Commodities: Corn prices tumble, ethanol margins improve

By Jason Sagebiel, FCStone | July 31, 2014

July was not a pretty month for the corn producer but end-users of corn benefited with tumbling prices. Nearby corn futures declined nearly 60 cents since July 1 to July 28 and continued to drop low through the end of the month, with the lowest point on July 24.  Prospects of a bigger yield continue to weigh on prices and the cash markets.  However, ethanol plants and livestock feeding operations have benefited from the price decline. Ethanol margins continue to improve and higher meat prices are encouraging for the livestock producers. 

In the July USDA report old crop corn carryout increased from 1.246 billion bushels which was somewhat expected after the June 30 stocks report. Old crop demand by the livestock feed sector saw a decrease by 125 million bushels and exports an increase by 25 million bushels.  Corn for feed demand was recently projected at 5.175 billion bushels, down from 5.300 billion bushels in June and 4.333 billion bushels a year ago. New crop feed demand is projected at 5.200 billion bushels, down 50 million bushels from the previous estimate. Ultimately the USDA was too aggressive with the feed number and this was not reflected until the June 30 stocks report. This is why the USDA lowered new crop feed demand. Ethanol demand garnered some attention due to its increase despite logistic problems encountered this winter.  The forward projection is for 5.50 billion bushels and that will assume no logistical issues.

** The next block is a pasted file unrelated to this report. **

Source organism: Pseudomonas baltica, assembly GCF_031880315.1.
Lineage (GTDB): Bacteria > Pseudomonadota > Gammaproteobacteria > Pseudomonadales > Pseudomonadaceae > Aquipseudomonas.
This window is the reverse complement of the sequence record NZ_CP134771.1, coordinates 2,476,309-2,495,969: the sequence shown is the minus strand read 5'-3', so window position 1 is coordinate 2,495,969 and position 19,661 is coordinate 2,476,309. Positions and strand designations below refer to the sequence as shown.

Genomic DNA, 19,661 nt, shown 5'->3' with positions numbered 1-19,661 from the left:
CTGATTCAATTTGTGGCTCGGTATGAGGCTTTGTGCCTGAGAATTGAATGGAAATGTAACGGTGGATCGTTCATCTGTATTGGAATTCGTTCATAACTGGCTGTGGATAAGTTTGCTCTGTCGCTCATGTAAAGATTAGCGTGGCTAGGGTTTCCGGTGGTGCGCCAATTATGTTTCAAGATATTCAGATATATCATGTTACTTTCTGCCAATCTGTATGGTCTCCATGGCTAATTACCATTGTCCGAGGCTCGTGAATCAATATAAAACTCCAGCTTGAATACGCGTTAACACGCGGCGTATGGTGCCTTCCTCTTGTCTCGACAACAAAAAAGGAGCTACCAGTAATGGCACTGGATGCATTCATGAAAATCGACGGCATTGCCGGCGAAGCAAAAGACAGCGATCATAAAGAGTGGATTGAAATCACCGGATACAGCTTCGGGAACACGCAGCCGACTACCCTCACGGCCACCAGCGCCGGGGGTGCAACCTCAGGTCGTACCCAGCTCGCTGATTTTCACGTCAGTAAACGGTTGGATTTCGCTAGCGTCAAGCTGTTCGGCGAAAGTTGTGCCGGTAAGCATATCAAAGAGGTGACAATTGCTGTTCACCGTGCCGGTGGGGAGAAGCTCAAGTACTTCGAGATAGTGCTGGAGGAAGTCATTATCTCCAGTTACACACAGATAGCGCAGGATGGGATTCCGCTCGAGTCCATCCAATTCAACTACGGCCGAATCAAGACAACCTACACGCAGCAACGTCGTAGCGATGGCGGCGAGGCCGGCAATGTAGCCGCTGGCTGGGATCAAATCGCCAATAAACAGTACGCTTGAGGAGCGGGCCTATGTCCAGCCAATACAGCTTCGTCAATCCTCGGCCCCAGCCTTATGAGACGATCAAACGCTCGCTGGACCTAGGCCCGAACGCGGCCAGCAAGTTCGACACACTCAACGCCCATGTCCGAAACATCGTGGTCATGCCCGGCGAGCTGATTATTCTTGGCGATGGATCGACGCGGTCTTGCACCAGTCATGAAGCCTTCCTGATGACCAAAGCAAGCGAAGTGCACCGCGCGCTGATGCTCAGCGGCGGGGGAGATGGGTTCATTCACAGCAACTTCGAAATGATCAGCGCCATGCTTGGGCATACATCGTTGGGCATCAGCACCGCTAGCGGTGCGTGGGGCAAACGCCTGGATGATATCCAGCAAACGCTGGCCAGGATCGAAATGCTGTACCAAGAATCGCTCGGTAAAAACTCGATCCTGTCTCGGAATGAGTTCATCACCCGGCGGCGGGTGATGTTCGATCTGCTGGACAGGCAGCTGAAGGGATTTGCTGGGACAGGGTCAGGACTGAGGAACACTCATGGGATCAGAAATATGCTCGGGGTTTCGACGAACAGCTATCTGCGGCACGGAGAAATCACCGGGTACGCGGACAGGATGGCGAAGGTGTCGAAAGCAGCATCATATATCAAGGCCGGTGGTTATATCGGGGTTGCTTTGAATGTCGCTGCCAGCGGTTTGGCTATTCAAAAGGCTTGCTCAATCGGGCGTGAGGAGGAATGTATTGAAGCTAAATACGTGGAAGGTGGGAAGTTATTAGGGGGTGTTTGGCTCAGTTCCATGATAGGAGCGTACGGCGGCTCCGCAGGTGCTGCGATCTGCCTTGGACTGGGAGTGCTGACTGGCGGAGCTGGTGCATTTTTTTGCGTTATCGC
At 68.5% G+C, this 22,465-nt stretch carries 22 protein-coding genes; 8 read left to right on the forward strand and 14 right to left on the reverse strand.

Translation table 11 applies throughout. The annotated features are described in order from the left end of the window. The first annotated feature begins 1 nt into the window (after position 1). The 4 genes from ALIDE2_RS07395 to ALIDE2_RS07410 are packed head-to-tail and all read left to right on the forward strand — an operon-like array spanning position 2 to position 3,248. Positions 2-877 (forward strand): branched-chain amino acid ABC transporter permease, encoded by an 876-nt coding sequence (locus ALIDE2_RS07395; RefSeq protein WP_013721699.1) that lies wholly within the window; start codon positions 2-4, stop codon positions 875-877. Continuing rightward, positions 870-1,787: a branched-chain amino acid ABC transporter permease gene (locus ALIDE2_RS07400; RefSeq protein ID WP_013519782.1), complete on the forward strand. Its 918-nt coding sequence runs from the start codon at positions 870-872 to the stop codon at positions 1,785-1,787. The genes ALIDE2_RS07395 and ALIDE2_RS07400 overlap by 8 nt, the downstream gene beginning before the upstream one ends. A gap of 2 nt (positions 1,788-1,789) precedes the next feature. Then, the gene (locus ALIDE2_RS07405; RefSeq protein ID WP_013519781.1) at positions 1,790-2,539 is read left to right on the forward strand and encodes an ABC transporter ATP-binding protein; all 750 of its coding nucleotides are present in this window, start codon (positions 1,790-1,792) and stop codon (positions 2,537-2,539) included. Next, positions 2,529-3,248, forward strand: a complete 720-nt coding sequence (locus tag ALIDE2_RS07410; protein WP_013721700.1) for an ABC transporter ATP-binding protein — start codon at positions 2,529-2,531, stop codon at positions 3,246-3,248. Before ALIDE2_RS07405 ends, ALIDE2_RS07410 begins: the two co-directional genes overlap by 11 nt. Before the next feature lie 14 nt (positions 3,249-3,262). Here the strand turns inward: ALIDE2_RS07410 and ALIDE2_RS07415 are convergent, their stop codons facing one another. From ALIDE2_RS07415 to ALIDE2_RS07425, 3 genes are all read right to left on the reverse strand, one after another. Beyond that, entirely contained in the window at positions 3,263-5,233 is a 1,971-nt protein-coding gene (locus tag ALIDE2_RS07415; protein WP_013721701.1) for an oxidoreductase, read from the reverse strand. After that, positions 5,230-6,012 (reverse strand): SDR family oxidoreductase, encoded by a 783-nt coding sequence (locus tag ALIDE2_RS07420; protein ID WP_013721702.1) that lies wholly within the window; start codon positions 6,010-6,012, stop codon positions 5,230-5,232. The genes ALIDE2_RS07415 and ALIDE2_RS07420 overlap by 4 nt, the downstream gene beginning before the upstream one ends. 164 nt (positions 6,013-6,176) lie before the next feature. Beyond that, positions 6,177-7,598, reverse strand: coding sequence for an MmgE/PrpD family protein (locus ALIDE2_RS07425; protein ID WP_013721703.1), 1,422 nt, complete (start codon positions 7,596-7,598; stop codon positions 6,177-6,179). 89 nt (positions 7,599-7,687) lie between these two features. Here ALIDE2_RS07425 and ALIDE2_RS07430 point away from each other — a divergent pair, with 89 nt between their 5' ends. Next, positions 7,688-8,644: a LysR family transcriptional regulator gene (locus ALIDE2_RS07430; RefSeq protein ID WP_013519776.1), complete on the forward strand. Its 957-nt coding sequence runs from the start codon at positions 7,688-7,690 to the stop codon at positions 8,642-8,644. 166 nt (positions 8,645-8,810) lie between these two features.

Now that the horse is before the cart, new crop yield was estimated at 165.3 bushels per acre. However, traders have set their sights higher with a lot of talk of a 170 bushel national yield at this point in time.  With the current yield estimate of 165.3 bushel, production would be pegged at 13.860 billion bushels. Ultimately carryout for new crop is projected at 1.801 billion bushels. Any increases in yield increases potential carryout without any demand changes.  A 5 bushel yield increase would increase production by 419 million bushels; carry-out jumping to 2.220 billion bushels. With the crop production winding down and new demand waning a scenario like the above will put much more pressure on new crop corn prices. Demand increases will be expected to come from exports if prices move lower. Another concerning topic is the funds positions. Managed money was running a net short at this time last year.  They are still holding onto a net long position in late July. This too will not bode well for corn if yields and, or production grow.

September corn futures

Date High Low Close
July 25, 2014 3.63 1/2 3.57 3.63
June 25, 2014 4.36 3/4 4.33 3/4 4.35 3/4
July 25, 2013 5.10 3/4 4.92 1/4 4.96